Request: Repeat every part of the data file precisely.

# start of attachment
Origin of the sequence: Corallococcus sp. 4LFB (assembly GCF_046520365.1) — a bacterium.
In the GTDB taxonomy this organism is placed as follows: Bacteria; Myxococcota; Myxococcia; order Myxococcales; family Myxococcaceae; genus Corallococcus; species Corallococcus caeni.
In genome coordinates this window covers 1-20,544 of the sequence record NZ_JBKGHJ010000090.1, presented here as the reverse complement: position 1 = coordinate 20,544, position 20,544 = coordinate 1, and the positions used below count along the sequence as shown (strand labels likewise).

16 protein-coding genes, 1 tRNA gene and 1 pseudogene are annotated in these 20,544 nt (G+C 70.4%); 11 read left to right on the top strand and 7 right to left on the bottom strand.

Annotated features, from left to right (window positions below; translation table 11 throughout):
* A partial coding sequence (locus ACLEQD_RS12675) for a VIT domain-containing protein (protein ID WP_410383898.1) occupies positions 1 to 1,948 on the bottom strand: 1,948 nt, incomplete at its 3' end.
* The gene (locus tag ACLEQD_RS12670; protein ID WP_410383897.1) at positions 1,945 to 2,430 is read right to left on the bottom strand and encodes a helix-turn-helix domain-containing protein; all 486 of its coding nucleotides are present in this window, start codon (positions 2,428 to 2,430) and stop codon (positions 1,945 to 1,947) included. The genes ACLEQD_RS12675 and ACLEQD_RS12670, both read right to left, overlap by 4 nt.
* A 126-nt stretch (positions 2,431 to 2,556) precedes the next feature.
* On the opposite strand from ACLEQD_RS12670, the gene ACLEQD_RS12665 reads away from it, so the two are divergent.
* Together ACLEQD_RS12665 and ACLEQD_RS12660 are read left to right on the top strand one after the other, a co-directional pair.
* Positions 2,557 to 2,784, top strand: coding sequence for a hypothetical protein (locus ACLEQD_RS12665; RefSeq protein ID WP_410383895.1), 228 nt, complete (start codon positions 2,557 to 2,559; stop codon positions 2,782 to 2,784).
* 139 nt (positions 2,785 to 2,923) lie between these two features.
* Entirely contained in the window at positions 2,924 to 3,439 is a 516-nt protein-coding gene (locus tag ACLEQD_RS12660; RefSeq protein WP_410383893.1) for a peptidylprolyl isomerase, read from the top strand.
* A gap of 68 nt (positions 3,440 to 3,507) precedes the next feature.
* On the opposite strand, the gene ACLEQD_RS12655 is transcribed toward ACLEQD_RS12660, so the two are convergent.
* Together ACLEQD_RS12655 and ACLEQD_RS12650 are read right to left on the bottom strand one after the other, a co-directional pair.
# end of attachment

Origin of the sequence: Corallococcus sp. 4LFB (assembly GCF_046520365.1) — a bacterium.
In the GTDB taxonomy this organism is placed as follows: Bacteria; Myxococcota; Myxococcia; order Myxococcales; family Myxococcaceae; genus Corallococcus; species Corallococcus caeni.
In genome coordinates this window covers 1-20,544 of the sequence record NZ_JBKGHJ010000090.1, presented here as the reverse complement: position 1 = coordinate 20,544, position 20,544 = coordinate 1, and the positions used below count along the sequence as shown (strand labels likewise).

16 protein-coding genes, 1 tRNA gene and 1 pseudogene are annotated in these 20,544 nt (G+C 70.4%); 11 read left to right on the top strand and 7 right to left on the bottom strand.

Annotated features, from left to right (window positions below; translation table 11 throughout):
* A partial coding sequence (locus ACLEQD_RS12675) for a VIT domain-containing protein (protein ID WP_410383898.1) occupies positions 1 to 1,948 on the bottom strand: 1,948 nt, incomplete at its 3' end.
* The gene (locus tag ACLEQD_RS12670; protein ID WP_410383897.1) at positions 1,945 to 2,430 is read right to left on the bottom strand and encodes a helix-turn-helix domain-containing protein; all 486 of its coding nucleotides are present in this window, start codon (positions 2,428 to 2,430) and stop codon (positions 1,945 to 1,947) included. The genes ACLEQD_RS12675 and ACLEQD_RS12670, both read right to left, overlap by 4 nt.
* A 126-nt stretch (positions 2,431 to 2,556) precedes the next feature.
* On the opposite strand from ACLEQD_RS12670, the gene ACLEQD_RS12665 reads away from it, so the two are divergent.
* Together ACLEQD_RS12665 and ACLEQD_RS12660 are read left to right on the top strand one after the other, a co-directional pair.
* Positions 2,557 to 2,784, top strand: coding sequence for a hypothetical protein (locus ACLEQD_RS12665; RefSeq protein ID WP_410383895.1), 228 nt, complete (start codon positions 2,557 to 2,559; stop codon positions 2,782 to 2,784).
* 139 nt (positions 2,785 to 2,923) lie between these two features.
* Entirely contained in the window at positions 2,924 to 3,439 is a 516-nt protein-coding gene (locus tag ACLEQD_RS12660; RefSeq protein WP_410383893.1) for a peptidylprolyl isomerase, read from the top strand.
* A gap of 68 nt (positions 3,440 to 3,507) precedes the next feature.
* On the opposite strand, the gene ACLEQD_RS12655 is transcribed toward ACLEQD_RS12660, so the two are convergent.
* Together ACLEQD_RS12655 and ACLEQD_RS12650 are read right to left on the bottom strand one after the other, a co-directional pair.